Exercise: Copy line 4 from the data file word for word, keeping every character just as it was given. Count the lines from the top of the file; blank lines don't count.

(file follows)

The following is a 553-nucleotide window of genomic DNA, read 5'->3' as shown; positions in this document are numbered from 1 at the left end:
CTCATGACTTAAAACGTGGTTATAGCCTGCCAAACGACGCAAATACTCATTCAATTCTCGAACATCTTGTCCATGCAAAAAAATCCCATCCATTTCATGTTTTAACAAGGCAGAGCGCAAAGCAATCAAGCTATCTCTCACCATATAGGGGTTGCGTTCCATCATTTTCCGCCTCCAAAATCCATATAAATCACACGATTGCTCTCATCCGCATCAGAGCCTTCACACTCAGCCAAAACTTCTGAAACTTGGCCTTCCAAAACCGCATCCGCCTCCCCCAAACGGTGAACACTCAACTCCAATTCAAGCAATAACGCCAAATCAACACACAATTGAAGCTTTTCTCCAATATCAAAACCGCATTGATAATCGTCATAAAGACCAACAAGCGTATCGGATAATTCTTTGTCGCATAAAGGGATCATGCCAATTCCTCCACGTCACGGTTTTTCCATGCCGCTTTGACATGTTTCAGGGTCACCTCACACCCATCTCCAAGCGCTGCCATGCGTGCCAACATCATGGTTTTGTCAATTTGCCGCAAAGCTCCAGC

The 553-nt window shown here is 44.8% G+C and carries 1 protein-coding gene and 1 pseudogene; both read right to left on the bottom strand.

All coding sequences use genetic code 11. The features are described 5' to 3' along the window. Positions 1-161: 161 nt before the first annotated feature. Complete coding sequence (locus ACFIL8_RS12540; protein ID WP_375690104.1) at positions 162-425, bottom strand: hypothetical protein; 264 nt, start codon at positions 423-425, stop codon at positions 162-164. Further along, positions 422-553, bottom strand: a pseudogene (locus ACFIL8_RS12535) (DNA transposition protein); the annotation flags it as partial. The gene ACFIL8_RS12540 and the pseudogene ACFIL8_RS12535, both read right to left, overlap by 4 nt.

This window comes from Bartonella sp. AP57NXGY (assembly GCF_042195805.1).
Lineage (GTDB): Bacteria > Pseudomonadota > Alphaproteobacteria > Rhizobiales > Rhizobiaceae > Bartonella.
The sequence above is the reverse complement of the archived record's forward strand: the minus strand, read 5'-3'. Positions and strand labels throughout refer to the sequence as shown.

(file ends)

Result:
All coding sequences use genetic code 11. The features are described 5' to 3' along the window. Positions 1-161: 161 nt before the first annotated feature. Complete coding sequence (locus ACFIL8_RS12540; protein ID WP_375690104.1) at positions 162-425, bottom strand: hypothetical protein; 264 nt, start codon at positions 423-425, stop codon at positions 162-164. Further along, positions 422-553, bottom strand: a pseudogene (locus ACFIL8_RS12535) (DNA transposition protein); the annotation flags it as partial. The gene ACFIL8_RS12540 and the pseudogene ACFIL8_RS12535, both read right to left, overlap by 4 nt.